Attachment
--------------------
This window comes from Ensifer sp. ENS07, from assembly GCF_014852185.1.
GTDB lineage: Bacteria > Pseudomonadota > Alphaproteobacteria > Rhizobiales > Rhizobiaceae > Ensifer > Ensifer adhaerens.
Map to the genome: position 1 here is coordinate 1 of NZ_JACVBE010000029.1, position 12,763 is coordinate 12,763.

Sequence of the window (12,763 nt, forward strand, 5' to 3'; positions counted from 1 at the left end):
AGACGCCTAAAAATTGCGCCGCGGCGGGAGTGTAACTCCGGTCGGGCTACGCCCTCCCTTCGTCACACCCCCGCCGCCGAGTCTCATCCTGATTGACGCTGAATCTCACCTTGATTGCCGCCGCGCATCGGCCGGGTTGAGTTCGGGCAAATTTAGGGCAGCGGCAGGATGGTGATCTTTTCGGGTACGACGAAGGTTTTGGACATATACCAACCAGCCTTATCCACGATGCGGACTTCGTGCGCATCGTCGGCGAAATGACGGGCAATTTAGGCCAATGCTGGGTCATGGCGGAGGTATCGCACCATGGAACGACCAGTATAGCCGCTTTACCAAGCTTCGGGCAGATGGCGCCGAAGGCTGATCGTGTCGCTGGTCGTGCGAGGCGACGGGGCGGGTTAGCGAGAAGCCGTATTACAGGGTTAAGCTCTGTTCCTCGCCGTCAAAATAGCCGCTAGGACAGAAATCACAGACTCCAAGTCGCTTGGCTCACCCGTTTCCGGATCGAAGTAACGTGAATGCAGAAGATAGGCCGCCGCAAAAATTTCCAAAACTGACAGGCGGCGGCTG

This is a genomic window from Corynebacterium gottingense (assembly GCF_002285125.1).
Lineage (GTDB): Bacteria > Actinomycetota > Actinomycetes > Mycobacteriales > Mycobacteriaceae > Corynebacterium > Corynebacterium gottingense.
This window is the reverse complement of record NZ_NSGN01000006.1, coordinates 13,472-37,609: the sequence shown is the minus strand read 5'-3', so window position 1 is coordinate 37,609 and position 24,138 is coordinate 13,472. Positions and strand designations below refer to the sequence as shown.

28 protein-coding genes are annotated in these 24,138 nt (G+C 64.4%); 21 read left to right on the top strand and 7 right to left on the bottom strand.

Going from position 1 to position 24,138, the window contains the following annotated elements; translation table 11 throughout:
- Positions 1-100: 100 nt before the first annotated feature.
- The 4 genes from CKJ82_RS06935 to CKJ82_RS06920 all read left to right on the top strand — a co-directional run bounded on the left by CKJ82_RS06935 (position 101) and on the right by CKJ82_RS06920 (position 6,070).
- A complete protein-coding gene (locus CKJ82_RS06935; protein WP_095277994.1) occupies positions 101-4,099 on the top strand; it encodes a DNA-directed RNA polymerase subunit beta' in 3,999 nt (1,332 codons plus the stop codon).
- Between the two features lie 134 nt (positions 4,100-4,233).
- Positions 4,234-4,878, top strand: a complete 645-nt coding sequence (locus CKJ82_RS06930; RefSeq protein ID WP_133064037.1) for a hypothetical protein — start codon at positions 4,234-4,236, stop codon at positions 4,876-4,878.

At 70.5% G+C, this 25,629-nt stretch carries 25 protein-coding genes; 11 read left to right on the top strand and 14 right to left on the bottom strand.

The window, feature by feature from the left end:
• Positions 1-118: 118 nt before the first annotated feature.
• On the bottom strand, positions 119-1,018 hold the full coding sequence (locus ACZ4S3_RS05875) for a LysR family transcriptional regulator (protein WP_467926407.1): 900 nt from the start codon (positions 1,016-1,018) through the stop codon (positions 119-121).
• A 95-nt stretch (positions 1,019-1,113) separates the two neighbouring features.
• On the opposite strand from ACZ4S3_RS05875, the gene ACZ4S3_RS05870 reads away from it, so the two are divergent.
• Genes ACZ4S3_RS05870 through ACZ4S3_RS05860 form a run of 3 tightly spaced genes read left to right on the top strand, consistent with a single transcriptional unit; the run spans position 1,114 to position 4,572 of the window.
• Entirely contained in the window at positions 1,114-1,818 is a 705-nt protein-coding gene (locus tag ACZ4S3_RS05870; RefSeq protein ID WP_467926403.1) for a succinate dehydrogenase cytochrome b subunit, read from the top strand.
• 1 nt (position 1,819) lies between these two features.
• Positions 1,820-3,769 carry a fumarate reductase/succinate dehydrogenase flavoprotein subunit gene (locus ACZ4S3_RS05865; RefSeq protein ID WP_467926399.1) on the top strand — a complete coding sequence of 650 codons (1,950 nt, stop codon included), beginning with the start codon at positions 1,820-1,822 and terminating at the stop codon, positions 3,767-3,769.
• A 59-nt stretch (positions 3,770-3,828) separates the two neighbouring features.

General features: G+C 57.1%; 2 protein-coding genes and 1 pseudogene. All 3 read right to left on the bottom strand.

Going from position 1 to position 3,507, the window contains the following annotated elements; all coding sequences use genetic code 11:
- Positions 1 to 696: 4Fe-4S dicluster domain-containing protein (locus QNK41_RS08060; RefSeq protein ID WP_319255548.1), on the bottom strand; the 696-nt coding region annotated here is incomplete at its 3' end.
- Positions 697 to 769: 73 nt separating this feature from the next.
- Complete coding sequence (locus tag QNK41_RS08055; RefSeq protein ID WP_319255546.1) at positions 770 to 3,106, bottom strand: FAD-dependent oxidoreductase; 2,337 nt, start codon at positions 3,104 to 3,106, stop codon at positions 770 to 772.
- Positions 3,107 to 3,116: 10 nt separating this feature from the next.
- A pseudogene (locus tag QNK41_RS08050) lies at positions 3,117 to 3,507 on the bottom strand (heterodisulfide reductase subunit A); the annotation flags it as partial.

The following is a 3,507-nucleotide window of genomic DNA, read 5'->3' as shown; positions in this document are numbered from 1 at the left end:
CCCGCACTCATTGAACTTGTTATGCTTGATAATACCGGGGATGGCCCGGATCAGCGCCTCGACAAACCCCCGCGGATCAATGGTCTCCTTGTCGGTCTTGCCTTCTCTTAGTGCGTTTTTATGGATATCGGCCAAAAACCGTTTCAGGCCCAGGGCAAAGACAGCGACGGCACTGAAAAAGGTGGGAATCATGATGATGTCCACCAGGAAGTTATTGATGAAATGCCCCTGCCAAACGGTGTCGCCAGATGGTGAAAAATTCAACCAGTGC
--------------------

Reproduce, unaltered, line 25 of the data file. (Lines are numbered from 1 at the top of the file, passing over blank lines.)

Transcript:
• Positions 1,820-3,769 carry a fumarate reductase/succinate dehydrogenase flavoprotein subunit gene (locus ACZ4S3_RS05865; RefSeq protein ID WP_467926399.1) on the top strand — a complete coding sequence of 650 codons (1,950 nt, stop codon included), beginning with the start codon at positions 1,820-1,822 and terminating at the stop codon, positions 3,767-3,769.